How To Get To Inbox Zero And Not Drown In Emails

inbox zero method


ryans tiny house

Hi, I’m Ryan

I am all about trying out efficient systems that help you work smarter, not harder. As the founder of my own company, I get a ton of emails every single day. When I heard about the inbox zero method for managing emails, I knew I had to try it out to help me stay on track and save my sanity!

ryan mitchell simple living expert

I’ve heard that your email inbox can be described as a convenient way to manage other people’s priorities, and after adopting minimalism into my work life, I have to agree. Your inbox is a tool that you should have control over — not the other way around.

I discovered the inbox zero method for email organization a few years ago and immediately started using it to manage my inbox. While I can’t claim that I’m perfect, most days I am able to say I usually have an inbox that is down to zero.

What Is The Inbox Zero Method?

What Is The Inbox Zero Method

What I love the most about the inbox zero method is that it’s super simple, yet it makes a huge difference in productivity. The method takes minimal effort while giving you maximum reward in your workday.

Inbox Zero MethodThe inbox zero method wasn’t created as another frivolous workplace tactic that ends up being a time waster. It’s a thoughtful, intentionally designed method to help reduce digital and mental clutter.

In a nutshell, the inbox zero method is intended to be a strategy that allows you to keep your inbox as close to empty as possible at all times. However, this doesn’t mean you have to spend your entire day staring at your inbox and clearing your junk mail.

Inbox zero is kind of an umbrella term for the many different ways workers go about keeping their inbox under control. The strategy is more of a mindset paired with tangible strategies that work for you. It isn’t just about achieving the quantitative goal of zero emails.

The method works for every person differently! Some people like to address each email that comes in as they’re notified, while others devote a specific amount of time to email management at the end or beginning of their workday.

digital decluttering

Where Did The Inbox Zero Method Come From?

The inbox zero method was created by productivity expert Merlin Mann. Merlin runs the 43 folders blog and podcast. His writing and his podcast focus heavily on making the best use of your time in the working world and directing your attention toward whatever brings value to your life.

inbox zero time managementMerlin coined the term “inbox zero” on his blog for the first time in 2007. Then, later in that same year, He gave a Google TechTalk about the value of the inbox zero method in the working world.

After his TechTalk, the idea spread like wildfire throughout the corporate world. Merlin followed this momentum surrounding his strategy and, in 2014, published his book, Inbox Zero: Cutting Through the Crap to Do the Work that Matters, which gives a super detailed account of the inbox zero method.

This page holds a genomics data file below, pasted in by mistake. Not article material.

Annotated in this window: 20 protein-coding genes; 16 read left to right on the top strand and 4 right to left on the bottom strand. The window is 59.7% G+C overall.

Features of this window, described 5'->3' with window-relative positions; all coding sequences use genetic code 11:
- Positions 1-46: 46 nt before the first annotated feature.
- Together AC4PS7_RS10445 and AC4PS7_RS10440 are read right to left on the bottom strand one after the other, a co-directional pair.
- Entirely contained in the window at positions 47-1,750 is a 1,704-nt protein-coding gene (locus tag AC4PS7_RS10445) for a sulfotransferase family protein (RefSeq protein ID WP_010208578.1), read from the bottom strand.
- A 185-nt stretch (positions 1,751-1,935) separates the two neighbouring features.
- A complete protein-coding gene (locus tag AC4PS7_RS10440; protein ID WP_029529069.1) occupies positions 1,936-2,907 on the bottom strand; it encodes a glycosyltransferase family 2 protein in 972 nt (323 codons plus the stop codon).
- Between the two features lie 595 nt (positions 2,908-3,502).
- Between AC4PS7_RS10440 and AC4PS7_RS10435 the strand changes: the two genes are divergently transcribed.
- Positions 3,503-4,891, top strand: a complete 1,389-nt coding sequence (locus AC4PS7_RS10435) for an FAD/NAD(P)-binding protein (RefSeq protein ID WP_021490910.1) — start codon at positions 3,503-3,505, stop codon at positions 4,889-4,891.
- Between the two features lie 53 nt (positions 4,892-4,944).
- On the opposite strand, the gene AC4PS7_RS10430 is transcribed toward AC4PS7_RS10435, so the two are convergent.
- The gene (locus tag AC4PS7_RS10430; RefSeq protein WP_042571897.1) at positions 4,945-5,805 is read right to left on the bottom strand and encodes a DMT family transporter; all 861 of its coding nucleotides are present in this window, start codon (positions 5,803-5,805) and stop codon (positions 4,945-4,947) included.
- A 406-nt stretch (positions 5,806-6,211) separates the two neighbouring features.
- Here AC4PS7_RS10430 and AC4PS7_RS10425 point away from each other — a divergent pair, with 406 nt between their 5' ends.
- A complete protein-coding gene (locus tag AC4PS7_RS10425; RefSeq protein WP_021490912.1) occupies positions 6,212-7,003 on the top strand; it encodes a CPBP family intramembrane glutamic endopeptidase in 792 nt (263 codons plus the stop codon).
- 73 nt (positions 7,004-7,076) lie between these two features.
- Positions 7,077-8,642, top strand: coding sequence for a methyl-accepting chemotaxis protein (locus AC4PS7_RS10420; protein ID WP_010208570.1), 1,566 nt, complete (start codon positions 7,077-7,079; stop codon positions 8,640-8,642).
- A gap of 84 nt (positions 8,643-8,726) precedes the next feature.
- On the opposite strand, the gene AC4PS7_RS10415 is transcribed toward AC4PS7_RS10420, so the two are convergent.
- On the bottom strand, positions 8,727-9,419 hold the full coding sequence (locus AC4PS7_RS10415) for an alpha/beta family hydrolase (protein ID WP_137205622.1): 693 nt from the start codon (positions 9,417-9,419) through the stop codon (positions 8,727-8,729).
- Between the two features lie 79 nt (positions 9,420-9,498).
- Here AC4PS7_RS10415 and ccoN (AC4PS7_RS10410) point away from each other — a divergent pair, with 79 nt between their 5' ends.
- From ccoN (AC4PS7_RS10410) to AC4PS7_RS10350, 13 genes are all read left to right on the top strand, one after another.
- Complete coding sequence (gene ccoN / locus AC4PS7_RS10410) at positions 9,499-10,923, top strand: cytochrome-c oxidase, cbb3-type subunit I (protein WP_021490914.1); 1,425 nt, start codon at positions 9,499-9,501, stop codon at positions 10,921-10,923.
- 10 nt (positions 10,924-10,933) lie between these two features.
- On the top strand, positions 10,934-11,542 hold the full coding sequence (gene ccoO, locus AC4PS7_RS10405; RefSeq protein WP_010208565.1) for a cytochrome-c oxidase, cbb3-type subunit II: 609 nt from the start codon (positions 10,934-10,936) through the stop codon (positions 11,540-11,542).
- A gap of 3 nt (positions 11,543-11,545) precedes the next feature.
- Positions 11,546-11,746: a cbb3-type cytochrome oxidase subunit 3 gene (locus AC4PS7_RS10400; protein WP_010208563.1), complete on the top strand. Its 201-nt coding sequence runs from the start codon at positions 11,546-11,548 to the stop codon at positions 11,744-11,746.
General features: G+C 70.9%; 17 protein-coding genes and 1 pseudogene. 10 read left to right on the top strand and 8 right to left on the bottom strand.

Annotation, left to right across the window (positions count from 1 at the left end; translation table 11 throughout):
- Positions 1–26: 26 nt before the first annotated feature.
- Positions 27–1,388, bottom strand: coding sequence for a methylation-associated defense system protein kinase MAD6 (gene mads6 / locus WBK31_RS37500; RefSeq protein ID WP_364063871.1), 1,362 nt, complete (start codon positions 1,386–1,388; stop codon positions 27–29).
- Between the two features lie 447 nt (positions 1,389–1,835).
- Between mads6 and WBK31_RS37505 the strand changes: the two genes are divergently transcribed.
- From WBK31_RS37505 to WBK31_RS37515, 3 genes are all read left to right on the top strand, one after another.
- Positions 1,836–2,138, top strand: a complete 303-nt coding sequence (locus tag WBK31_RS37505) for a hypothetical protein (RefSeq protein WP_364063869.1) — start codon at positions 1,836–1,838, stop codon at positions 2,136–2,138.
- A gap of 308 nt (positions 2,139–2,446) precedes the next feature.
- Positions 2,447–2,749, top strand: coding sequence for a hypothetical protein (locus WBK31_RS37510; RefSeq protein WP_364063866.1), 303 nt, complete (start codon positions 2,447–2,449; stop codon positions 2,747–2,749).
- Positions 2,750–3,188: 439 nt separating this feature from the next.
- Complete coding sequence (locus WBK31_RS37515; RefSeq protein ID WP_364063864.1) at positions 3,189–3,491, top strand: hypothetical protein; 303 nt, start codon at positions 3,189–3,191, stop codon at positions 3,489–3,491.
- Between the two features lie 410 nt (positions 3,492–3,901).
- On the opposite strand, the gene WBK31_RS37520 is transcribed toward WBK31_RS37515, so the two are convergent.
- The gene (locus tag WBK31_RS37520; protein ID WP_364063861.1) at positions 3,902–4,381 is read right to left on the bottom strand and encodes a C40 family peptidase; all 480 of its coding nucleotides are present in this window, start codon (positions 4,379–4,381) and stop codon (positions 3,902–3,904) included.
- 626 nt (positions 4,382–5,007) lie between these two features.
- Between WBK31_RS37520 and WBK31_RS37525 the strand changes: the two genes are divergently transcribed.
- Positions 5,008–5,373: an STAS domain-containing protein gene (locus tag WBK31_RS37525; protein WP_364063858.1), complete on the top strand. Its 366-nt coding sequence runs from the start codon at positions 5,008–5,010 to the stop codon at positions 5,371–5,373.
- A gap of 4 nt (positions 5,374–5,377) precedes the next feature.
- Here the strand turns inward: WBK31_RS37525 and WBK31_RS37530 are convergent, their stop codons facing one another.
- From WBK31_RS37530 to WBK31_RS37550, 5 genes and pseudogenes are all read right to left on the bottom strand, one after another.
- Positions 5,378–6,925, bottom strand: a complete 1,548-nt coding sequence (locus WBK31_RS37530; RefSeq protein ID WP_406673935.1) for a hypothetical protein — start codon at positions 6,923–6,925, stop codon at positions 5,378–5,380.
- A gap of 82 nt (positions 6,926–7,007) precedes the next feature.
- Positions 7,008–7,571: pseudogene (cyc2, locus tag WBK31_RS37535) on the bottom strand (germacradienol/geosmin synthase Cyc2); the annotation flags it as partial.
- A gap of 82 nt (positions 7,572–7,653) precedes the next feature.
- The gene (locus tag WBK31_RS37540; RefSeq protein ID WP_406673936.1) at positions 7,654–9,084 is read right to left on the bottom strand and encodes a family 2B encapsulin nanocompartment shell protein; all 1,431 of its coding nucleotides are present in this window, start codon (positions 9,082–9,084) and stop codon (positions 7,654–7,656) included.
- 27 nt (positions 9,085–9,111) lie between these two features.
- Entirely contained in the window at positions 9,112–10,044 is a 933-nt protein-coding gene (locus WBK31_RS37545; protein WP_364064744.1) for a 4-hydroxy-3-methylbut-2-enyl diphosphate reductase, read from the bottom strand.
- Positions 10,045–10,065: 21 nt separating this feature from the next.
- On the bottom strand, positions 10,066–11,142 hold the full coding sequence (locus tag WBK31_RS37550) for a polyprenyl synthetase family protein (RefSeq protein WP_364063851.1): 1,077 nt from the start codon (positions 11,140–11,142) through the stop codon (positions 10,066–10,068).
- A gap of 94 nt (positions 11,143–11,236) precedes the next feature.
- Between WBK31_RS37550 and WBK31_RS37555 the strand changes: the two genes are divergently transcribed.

In Merlin’s explanation of the method, he is very clear that there’s a lot more to his method than a mere number. He explained that the “zero” in “inbox zero method” is actually two-fold in its meaning.

The “zero” in the method represents getting to zero emails in your inbox, but it also represents the amount of time employees spend worrying and stressing about their email: zero hours, zero minutes, and zero seconds. Sounds too good to be true, right?

Does The Inbox Zero Method Really Help?

As a small business owner, I’m obsessed with efficiency because I need to make sure I stay on task and get things done. I wouldn’t devote a whole blog post to a method I didn’t believe would actually improve the productivity of your workday and your general sanity.

monotaskingIt may seem like constantly keeping your email cleared would be more work than reward. However, studies show the rewards from using this method are astronomical in regards to your work quality, productivity, and focus during a workday.

I think when we picture distractions in our workday, we usually picture our kids running into our office with a surplus of random needs, dogs barking, loud music from our neighbors, or other external distractions that can get in the way of our workflow.

Yet, so many of our major culprits for distraction are digital. A 2022 study conducted by Team Stage has found that sending and receiving emails, smartphone interactions, and attempting to multitask instead of monotasking are some of the biggest culprits for workplace distraction.

It isn’t just the data talking either. Many small business owners, entrepreneurs, and content creators have fallen in love with the ways that applying inbox zero has drastically reduced distraction and increased their productivity in a given day.